Macross Frontier does all of this and more, while somehow managing to balance all the plot threads in a cohesive and enjoyable manner. As a result, it’s not unreasonable to see it as one of the strongest Macross series from creator Shoji Kawamori.
5 CAROLE & TUESDAY
When Shinichiro Watanabe announced he’d be returning to the world of anime for another series, no one knew what to expect. As usual, though, it was another series with a strong musical focus. This time, Watanabe took two young women from entirely different environments (a rich girl who ran away from home and a young orphan doing her best to survive on her own) and turned them into a two-woman band.
Carole & Tuesday doesn’t just work because of its beautiful animation and gorgeous songs, but also as a commentary on how our world is being reshaped by technology. The series isn’t over yet, but just the first season alone is enough to label it a future classic.
4 MOBILE SUIT GUNDAM
This honestly deserves to be on here as a franchise. Admittedly not every Gundam series is great, but over forty years, they’ve managed to maintain some astonishing levels of quality nonetheless. Yoshiyuki Tomino’s baby managed to redefine what it meant to create a mecha series.
Instead of the enemy being an alien race or some secret evil society, the battles were over ideals and between people. The story of Amuro Ray versus Char Aznable is one of the classic rivalries in anime, gets a great ending in Char’s Counterattack almost a decade later, and spawned more sequels than Star Wars.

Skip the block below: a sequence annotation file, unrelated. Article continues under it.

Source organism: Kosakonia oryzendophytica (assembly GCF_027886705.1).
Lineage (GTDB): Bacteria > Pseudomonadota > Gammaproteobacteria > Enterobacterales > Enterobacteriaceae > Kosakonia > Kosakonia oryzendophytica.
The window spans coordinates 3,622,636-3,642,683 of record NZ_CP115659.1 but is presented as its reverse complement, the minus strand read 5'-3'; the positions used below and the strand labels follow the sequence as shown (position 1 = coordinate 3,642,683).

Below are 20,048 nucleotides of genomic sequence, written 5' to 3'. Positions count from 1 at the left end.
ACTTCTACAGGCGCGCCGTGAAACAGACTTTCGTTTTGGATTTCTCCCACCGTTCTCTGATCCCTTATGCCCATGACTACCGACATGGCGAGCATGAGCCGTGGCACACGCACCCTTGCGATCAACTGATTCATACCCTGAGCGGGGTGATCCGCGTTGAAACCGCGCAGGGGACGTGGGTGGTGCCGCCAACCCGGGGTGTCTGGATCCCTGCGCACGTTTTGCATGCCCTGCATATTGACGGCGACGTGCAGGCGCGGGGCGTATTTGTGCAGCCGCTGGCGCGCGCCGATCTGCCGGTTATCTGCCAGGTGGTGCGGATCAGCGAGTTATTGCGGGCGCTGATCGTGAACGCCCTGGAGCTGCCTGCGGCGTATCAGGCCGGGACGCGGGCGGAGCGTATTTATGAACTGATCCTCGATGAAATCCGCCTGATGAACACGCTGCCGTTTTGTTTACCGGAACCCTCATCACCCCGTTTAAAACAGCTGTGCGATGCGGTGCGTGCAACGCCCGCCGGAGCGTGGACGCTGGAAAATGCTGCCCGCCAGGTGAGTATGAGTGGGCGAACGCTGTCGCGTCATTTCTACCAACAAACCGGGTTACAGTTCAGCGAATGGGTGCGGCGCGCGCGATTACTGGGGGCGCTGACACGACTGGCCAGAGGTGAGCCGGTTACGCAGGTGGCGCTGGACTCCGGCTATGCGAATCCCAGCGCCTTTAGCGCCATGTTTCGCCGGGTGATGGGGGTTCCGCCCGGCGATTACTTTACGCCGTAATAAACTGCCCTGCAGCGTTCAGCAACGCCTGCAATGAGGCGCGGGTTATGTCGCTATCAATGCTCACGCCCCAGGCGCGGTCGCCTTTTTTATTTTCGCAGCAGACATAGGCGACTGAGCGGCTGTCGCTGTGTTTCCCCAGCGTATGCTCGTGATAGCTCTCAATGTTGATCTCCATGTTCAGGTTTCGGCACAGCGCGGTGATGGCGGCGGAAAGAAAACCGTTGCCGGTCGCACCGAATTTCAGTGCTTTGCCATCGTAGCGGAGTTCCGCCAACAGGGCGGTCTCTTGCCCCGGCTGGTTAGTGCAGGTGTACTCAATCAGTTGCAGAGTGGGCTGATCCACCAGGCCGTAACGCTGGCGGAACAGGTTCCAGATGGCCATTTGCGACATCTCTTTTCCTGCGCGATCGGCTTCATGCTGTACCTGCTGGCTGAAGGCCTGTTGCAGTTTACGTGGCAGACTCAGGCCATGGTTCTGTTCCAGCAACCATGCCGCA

3 SAMURAI CHAMPLOO
Six years after Cowboy Bebop, Shinichiro Watanabe returned to the world of anime to direct a series about a pair of swordsmen and a young, teenaged girl looking for a samurai who smells of sunflowers. It’s a series that shouldn’t work, as Watanabe combined two things which ostensibly have nothing to do with one another: Samurai and hip-hop.
However, Watanabe blended them perfectly, allowing the mellow tunes to match the slow, almost lethargic pace of the quest underwent by the trio of main characters. Still, the series was never afraid to kick things up a notch for some beautifully animated fight scenes, which only get better by the end of the series, as each hero is confronted with an almost impossible enemy to defeat.
2 YURI ON ICE
In 2016, writer/director Sayo Yamamoto and Studio MAPPA thought to bring us one of the few sports that hadn't already been covered by an anime: Figure skating. As usual, MAPPA's gorgeous production values brought this world to dazzling life, as protagonist Yuri Katsuki worked with his idol and trainer Viktor Nikiforov to be successful at the Figure Skating Grand Prix.
However, what made this anime so successful isn't just MAPPA's animation or the uniqueness of the setting. Yuri on Ice gained popularity for its positive depiction of a homosexual relationship, as Yuri and Viktor bring us a beautiful, realistic relationship not quite like what is normally shown in yaoi anime.
1 COWBOY BEBOP
It’s required to toss out whatever preconceived notions one might have about anime before diving into this series. Jet and Spike are a pair of bounty hunters trying to survive in the new Wild West: Outer space.
There’s just one problem - neither of them can seem to escape their pasts, which is usually trying to kill them. Shinichiro Watanabe creates a perfect fusion of jazz music and science fiction for a series that can be emotionally crushing one episode and a laugh riot the next. It’s just like jazz - you play it all by ear.